Food, Faith, and Religious Leadership Initiative
Renewing theological education for the 21st century, we equip religious leaders with the knowledge, skills, and pastoral habits necessary to guide congregations and other faith-based organizations into creating more redemptive food systems, where God’s shalom becomes visible for a hungry world.
- Create courses across the curriculum emphasizing the themes of stewardship of and within Creation, and that highlight food’s pivotal place in that stewardship.
- Equip students with the knowledge, skills, and experience so that they can lead on these issues in the church and not-for-profit ministries.
- Develop research and publications across the core areas of theological education on these themes, and generate resources for faith communities who want to learn, worship, and serve more effectively as stewards of Creation and leaders in creating food systems that embody shalom.
- Build partnerships in worship, service, and education around food issues within the university, with the Piedmont and Western mountain regions of North Carolina, and with national and international partners.
- Teach and cultivate the theological habit that living in peace with the land and with non-human Creation is a core pastoral practice for religious leaders and the communities with whom they serve.
Summer Food and Faith Seminar – June 2015
Asheville, North Carolina
A New Heaven, A New Earth:
Food Justice, Ecology, and Revelation
We live in an age when we can no longer ignore the ecological context in which all our personal and social actions play out. When we begin to learn more about the extent of our combined challenges—ecological degradation, social inequity, food insecurity, climate change—we quickly become overwhelmed. Our world is ill. We need healing. The magnitude of our generation’s challenges can easily lead to inaction, fatalism, and despair.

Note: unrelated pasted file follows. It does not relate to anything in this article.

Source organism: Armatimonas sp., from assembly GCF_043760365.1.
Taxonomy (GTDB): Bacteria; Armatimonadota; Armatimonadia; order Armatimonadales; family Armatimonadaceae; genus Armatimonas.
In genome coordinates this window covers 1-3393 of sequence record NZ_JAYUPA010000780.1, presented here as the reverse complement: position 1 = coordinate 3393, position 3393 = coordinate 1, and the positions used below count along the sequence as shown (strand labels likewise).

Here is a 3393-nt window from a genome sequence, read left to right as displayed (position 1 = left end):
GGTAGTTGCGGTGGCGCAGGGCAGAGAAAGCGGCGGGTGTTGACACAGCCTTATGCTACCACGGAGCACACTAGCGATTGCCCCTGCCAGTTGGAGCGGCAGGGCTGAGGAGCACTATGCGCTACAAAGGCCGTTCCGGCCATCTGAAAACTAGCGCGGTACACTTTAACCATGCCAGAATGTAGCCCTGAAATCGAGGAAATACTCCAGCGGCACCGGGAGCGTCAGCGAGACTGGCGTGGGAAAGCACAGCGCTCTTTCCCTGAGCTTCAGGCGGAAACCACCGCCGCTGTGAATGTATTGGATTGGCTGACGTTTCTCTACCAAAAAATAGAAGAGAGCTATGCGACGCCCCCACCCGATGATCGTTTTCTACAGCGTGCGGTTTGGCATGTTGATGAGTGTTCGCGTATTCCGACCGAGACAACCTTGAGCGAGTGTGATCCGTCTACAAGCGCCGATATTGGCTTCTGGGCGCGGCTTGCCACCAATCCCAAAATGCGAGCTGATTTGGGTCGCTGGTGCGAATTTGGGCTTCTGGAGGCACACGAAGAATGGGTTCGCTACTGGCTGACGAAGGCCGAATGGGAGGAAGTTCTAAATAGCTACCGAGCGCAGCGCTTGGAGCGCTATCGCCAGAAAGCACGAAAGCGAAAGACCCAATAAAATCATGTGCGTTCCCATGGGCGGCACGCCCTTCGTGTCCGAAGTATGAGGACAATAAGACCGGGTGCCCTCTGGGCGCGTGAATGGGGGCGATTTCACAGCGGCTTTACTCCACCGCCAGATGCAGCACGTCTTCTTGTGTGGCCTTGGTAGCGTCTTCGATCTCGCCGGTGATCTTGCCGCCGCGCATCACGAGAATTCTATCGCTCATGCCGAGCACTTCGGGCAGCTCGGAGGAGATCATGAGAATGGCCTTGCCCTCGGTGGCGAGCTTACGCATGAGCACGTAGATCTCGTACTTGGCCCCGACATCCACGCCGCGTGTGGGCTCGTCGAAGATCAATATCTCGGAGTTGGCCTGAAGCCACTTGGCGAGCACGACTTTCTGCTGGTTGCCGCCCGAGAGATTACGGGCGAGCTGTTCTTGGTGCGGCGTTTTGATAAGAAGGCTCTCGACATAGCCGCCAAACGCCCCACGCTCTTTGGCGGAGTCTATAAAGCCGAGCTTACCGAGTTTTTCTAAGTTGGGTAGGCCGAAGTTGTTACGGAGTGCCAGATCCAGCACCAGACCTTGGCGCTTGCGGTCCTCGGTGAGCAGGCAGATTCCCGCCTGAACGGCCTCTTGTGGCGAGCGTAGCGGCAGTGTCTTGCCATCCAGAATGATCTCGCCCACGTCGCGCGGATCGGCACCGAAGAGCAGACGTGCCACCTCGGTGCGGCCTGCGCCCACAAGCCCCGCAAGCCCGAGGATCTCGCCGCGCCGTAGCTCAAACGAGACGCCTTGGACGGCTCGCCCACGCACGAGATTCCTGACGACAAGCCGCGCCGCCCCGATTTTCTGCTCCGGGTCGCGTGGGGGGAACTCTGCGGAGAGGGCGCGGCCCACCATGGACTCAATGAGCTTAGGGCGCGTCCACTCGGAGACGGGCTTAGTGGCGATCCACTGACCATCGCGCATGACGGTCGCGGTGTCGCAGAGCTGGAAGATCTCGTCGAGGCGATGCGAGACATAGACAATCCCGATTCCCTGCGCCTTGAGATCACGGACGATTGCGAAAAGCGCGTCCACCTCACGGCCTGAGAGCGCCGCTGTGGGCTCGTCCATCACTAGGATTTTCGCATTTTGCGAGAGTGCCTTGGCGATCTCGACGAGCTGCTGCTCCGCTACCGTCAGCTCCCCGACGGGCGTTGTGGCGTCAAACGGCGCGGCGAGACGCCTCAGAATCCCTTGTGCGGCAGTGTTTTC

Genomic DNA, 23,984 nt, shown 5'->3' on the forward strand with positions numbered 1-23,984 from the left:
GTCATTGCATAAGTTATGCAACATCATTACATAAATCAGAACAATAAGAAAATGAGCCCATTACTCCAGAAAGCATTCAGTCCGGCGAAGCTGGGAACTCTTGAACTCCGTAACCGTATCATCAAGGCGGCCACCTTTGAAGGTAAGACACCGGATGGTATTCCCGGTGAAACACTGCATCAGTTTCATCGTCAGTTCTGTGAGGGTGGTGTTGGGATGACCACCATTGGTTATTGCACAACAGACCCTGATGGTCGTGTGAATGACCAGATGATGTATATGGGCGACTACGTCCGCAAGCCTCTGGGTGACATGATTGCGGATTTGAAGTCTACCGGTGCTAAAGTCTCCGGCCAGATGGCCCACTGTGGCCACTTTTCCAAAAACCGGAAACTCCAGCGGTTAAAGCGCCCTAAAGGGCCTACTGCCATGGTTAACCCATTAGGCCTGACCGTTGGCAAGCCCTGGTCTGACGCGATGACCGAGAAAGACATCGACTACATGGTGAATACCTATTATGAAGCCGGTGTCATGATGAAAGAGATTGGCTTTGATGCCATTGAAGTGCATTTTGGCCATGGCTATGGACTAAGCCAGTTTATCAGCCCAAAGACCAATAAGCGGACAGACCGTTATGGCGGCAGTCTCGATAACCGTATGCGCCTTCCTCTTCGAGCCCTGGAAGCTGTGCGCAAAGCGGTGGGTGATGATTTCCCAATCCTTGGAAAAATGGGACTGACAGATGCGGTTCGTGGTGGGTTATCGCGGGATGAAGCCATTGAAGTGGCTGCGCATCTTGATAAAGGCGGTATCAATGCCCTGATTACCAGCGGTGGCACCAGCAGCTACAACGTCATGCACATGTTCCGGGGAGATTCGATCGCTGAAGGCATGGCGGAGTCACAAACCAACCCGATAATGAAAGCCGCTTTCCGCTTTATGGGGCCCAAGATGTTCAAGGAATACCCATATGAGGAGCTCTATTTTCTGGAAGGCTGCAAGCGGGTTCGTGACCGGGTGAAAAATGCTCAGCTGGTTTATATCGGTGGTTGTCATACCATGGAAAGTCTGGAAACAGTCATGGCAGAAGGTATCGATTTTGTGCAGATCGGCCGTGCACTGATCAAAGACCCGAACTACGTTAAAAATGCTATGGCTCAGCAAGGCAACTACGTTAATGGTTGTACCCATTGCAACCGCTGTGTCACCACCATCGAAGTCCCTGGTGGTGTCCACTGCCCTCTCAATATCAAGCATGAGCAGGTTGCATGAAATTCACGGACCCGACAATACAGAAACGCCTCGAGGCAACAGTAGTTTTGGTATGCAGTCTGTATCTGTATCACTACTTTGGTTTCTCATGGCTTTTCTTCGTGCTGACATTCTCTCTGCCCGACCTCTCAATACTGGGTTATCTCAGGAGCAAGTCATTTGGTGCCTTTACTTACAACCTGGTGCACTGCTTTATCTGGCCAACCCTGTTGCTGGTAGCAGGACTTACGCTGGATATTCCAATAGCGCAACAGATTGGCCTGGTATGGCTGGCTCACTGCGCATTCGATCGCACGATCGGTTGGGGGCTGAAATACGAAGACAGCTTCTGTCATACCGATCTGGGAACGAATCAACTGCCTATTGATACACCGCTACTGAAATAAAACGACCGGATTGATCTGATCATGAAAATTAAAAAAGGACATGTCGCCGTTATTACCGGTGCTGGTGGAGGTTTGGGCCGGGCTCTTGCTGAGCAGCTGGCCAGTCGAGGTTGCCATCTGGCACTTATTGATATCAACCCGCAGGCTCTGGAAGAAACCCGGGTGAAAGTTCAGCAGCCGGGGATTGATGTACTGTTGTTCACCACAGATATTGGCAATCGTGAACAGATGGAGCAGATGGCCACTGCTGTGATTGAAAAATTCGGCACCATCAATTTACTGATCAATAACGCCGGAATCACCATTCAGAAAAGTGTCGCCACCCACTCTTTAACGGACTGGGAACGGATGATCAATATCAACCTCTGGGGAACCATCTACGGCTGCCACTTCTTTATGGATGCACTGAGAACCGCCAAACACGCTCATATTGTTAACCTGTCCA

Yet the long arc of God’s redemptive work, as reported by the biblical writers, is a hopeful alternative to despair or naïve optimism. The world will be made whole, those biblical writers tell us, and we along with it. In the book of Revelation we discover a compelling set of images depicting that wholeness—the Tree of Life, the River of Life, the Heavenly Banquet Feast. This is a vision of heaven come down to earth. “See, the home of God is among mortals,” John the Seer reports. Far from simply a quaint picture of heaven, such imagery has to potential to help us reimagine how we live now, starting with our own bioregions.
Each morning during the course Dr. Rossing will explore these images from Revelation as touchstones for thinking about the life of faith and how we grow and share food. In the afternoon, skilled practitioners in permaculture, ecology, and community organizing will lead experiential learning workshops.
For people of faith in search of wisdom with which to respond to our current “ecology of injustice,” this course will offer knowledge, tools, and disciplines to help us “seek the peace” of the places in which we dwell.
- Who We Serve
Clergy, congregations, divinity students, faith-based non-profits, community gardeners, food activists, and any faith leader confronting community health issues caused by substandard food systems.
- From the Dean
Food — food access, food quality, food production — is one of the defining issues of this generation. The rapid growth of local food and farm-to-table movements has sparked a creative and essential conversation that links the revitalization of rural economies, food access for urban neighborhoods, and the health and well-being of all our communities. Connecting food and faith is about our care of the earth and of one another — the core realities of our vocations as children of God. We need to be educating religious leaders who understand that caring for creation is an essential pastoral practice in working for the kingdom of God.
Gail R. O’Day, Dean of the School of Divinity and Professor of New Testament and Preaching
- From the Director
Over the past seven years, I’ve witnessed the rise of a new faith-based food movement. From congregation-supported community gardens to farmworker justice, there’s a deep desire among people of faith to reconnect with the sources of their daily bread and to those who produce it. Far from a passing trend, I believe this renewed interest in food, justice, and sustainability is driven by an even deeper hunger: the desire to see embodied what the biblical writers call shalom, that graced state of being that results from a right relationship between God, people, and the land. Our work with the Food, Faith, and Religious Leadership Initiative is to support, nurture, and encourage that shalom.
Fred Bahnson, Director